University of Zagreb

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University of Zagreb
Sveučilište u Zagrebu
Latin: Universitas Studiorum Zagrabiensis
TypePublic
Established23 September 1669; 350 years ago (23 September 1669)
Endowment328.5 million HRK
RectorDamir Boras
Academic staff
7,963 (2012)[1]
Students72,480 (2015)[2]
Postgraduates7243 (2007)
842 (2007)
Location,
CampusCity wide, central
Colours    
AffiliationsEuropean University Association
Websiteunizg.hr

The University of Zagreb (Croatian: Sveučilište u Zagrebu, pronounced [sʋeǔt͡ʃiliːʃte u zǎːgrebu]; Latin: Universitas Studiorum Zagrabiensis) is the largest Croatian university and the oldest continuously operating university in the area covering Central Europe south of Vienna and all of Southeastern Europe.[3]

The history of the University began on September 23, 1669, when the Holy Roman Emperor Leopold I issued a decree granting the establishment of the Jesuit Academy of the Royal Free City of Zagreb. The decree was accepted at the Council of the Croatian Kingdom on November 3, 1671. The Academy was run by the Jesuits for more than a century until the order was dissolved by Pope Clement XIV in 1773. In 1776, Empress Maria Theresa issued a decree founding the Royal Academy of Science which succeeded the previous Jesuit Academy. Bishop Josip Juraj Strossmayer proposed the founding of a University to the Croatian Parliament in 1861. Emperor Franz Joseph signed the decree on the establishment of the University of Zagreb in 1869. The Act of Founding was passed by the Parliament in 1874, and was ratified by the Emperor on January 5, 1874. On October 19, 1874, the Royal University of Franz Joseph I was officially opened.

The University is composed of 29 faculties, 3 art academies and 1 university center with more than 70,000 students. The University is as of 2018 at the 463rd place out of 1000 on the list of Universities of the world made by the Center for University World Rankings.[4]

Faculties[change | change source]

Natural sciences

Engineering

Biomedical sciences

Biotechnology

Social sciences

Humanities

The arts

Rectors[change | change source]

01. Matija Mesić (1874–75)
02. Stjepan Spevec (1875–76)
03. Anton Kržan (1876–77)
04. Konstantin Vojnović (1877–78)
05. Franjo Maixner (1878–79)
06. Franjo Iveković (1879–80)
07. Aleksandar Bresztyenszky (1880–81)
08. Franjo Marković (1881–82)
09. Feliks Suk (1882–83)
10. Blaž Lorković (1883–84)
11. Đuro Pilar (1884–85)
12. Gustav Baron (1885–86)
13. Franjo Vrbanić (1886–87)
14. Tadija Smičiklas (1887–88)
15. Antun Franki (1888–89)
16. Luka Marjanović (1889–90)
17. Natko Nodilo (1890–91)
18. Ivan Bujanović (1891–92)
19. Josip Pliverić (1892–93)
20. Vinko Dvořák (1893–94)
21. Antun Maurović (1894–95)
22. Franjo Spevec (1895–96)
23. Armin Pavić (1896–97)
24. Juraj Dočkal (1897–98)
25. Josip Šilović (1898–99)
26. Đuro Arnold (1899–1900)
27. Rudolf Vimer (1900–01)
28. Franjo Vrbanić (1901–02)
29. Vjekoslav Klaić (1902–03)
30. Ivan Bujanović (1903–04)
31. Josip Pliverić (1904–05)
32. Antun Heinz (1905–06)
33. Antun Bauer (1906–07)
34. Milivoj-Klement Maurović (1907–08)
35. Gustav Janeček (1908–09)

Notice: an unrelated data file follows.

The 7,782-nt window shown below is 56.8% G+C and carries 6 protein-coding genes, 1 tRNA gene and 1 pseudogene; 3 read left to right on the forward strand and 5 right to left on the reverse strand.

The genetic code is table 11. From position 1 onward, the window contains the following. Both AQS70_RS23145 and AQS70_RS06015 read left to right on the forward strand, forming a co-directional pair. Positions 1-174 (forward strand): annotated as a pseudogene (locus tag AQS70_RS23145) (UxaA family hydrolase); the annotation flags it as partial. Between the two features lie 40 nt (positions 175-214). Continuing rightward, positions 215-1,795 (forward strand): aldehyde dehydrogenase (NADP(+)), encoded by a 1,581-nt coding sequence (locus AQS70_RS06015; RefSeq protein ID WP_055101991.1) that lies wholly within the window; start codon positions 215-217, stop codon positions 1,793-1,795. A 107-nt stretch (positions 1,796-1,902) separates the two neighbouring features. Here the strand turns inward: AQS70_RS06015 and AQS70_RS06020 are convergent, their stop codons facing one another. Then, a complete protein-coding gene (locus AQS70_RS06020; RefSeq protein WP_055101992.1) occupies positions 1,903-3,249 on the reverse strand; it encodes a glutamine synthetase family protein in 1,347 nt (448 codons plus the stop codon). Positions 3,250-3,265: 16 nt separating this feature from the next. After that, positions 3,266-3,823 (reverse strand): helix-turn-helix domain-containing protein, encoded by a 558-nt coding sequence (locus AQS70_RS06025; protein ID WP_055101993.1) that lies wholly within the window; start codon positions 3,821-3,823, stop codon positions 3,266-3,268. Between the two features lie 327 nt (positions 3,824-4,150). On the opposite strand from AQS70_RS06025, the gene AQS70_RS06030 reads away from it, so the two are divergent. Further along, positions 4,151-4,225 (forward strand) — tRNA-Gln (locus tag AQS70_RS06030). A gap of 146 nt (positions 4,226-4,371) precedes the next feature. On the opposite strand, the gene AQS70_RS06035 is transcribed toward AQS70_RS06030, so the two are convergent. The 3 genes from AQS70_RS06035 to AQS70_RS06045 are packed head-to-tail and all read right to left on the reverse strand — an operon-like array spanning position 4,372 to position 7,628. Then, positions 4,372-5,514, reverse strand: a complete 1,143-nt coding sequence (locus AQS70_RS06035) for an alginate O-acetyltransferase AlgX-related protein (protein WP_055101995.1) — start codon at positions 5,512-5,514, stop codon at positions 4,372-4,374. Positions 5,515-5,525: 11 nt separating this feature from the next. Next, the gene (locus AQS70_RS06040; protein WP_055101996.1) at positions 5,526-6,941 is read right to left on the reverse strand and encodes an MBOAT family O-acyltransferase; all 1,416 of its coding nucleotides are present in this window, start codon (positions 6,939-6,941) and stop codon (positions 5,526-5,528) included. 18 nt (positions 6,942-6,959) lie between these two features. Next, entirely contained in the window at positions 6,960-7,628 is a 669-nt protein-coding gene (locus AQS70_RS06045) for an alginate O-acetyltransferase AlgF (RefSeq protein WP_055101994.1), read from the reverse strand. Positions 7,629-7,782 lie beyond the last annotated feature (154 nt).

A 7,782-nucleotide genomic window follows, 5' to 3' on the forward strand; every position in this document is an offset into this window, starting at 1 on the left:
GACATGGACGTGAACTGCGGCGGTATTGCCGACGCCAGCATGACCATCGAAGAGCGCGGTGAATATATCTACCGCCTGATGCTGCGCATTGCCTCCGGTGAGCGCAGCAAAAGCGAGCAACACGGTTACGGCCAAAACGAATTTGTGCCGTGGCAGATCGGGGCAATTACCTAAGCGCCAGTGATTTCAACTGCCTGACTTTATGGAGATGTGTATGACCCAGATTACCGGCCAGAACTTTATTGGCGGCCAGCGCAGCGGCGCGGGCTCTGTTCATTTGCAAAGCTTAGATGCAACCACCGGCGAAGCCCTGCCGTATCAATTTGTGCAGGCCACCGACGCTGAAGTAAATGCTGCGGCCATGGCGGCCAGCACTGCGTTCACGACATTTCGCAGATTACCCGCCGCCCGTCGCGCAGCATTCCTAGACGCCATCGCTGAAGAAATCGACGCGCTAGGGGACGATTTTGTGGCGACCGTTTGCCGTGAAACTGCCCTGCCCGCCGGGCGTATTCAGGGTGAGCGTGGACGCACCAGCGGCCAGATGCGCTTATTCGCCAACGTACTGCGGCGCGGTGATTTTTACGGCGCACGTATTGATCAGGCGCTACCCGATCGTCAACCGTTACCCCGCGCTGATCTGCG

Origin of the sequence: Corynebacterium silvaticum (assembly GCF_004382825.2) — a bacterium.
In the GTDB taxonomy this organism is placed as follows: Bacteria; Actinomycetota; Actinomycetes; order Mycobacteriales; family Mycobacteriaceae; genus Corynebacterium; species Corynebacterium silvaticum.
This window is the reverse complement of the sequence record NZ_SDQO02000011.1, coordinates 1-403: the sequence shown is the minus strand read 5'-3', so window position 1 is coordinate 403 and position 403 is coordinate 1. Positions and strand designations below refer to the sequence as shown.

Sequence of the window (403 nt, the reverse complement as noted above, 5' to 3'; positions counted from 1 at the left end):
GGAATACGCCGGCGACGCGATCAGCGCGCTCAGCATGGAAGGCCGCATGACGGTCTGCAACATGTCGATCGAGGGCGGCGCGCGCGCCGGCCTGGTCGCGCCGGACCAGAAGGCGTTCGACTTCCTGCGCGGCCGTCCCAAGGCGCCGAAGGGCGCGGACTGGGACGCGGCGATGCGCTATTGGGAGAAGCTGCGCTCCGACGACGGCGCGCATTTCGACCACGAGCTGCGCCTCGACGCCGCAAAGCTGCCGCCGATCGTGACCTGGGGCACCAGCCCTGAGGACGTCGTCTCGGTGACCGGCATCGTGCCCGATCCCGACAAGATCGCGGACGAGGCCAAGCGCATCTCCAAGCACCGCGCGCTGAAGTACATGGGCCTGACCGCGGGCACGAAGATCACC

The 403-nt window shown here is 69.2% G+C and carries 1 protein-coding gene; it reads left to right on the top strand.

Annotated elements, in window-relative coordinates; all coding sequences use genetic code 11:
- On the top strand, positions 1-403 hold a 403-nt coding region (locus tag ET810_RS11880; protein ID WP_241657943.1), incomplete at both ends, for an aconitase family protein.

36. Josip Volović (1909–10)
37. Julije Rorauer (1910–11)
38. Julije Domac (1911–12)
39. Josip Pazman (1912–13)
40. Edo Lovrić (1913–14)
41. Đuro Korbler (1914–15)
42. Fran Barac (1915–16)
43. Ernest Miler (1916–17)
44. Julije Golik (1917–18)
45. Ivan Angelo Ruspini (1918–19)
46. Ladislav Polić (1919–20)
47. Karlo Radoničić (1920–21)
48. Vladimir Varićak (1921–22)
49. Đuro Nenadić (1922–23)
50. Stjepan Zimmerman (1923–24)
51. Ladislav Polić (1924–25)
52. Drago Perović (1925–26)
53. Ernest Miler (1926–28)
54. Josip Belobrk (1928–32)
55. Albert Bazala (1932–33)
56. Đuro Stipetić (1933–35)
57. Stanko Hondl (1935–37)
58. Edo Lovrić (1937–38)
59. Andrija Živković (1938–40)
60. Stjepan Ivšić (1940–43)
61. Božidar Špišić (1943–44)
62. Stjepan Horvat (1944–45)
63. Andrija Štampar (1945–46)
64. Grga Novak (1946–47)
65. Andro Mohorovičić (1947–49)
66. Marko Kostrenčić (1949–50)
67. Antun Barac (1950–51)
68. Fran Bošnjaković (1951–52)
69. Teodor Varićak (1952–53)
70. Željko Marković (1953–54)
71. Hrvoje Iveković (1954–56)
72. Zoran Bujas (1956–58)
73. Marijan Horvat (1958–60)
74. Vladimir Serdar (1960–63)
75. Slavko Macarol (1963–66)
76. Jakov Sirotković (1966–68)
77. Ivan Supek (1968–72)
78. Predrag Vranicki (1972–76)
79. Drago Grdenić (1976–78)
80. Ivan Jurković (1978–82)
81. Zvonimir Krajina (1982–86)
82. Vladimir Stipetić (1986–88)
83. Zvonimir Šeparović (1988–90)
84. Marijan Šunjić (1990–98)
85. Branko Jeren (1998–2002)
86. Tomislav Ivančić (2001)*
87. Helena Jasna Mencer (2002–06)
88. Aleksa Bjeliš (2006–14)
89. Damir Boras (2014–)
* Ivančić was elected rector in 2001, but resigned due to health reasons before his term started.[5]
Source: List of rectors at the University of Zagreb website

Gallery[change | change source]

Related pages[change | change source]

References[change | change source]

  1. http://www.unizg.hr/fileadmin/rektorat/Studiji_studiranje/Studiji/Kvaliteta/Upravljanje_kvalitetom/Samoanliza_i_dokumentacija_za_vanjsku_neovisnu_prosudbu.pdf
  2. Konecki, Mario Konecki, Mladen. "Homepage". www.unizg.hr.
  3. Thomas, Liz; Wright, Malcolm (2011). [University of Zagreb at Google Books Institutional Transformation to Engage a Diverse Student Body] Check |url= value (help). Emerald Group Publishing. p. 236. ISBN 9780857249036.
  4. "University of Zagreb Ranking". Archived from the original on 2015-07-22. Retrieved 2015-07-19.
  5. http://www.unizg.hr/fileadmin/rektorat/O_Sveucilistu/Tijela_sluzbe/Senat/Sjednice/2001_2002/zapisnik_2001_2002_20122001.pdf

Other websites[change | change source]

Coordinates: 45°48′38.42″N 15°58′12.35″E / 45.8106722°N 15.9700972°E / 45.8106722; 15.9700972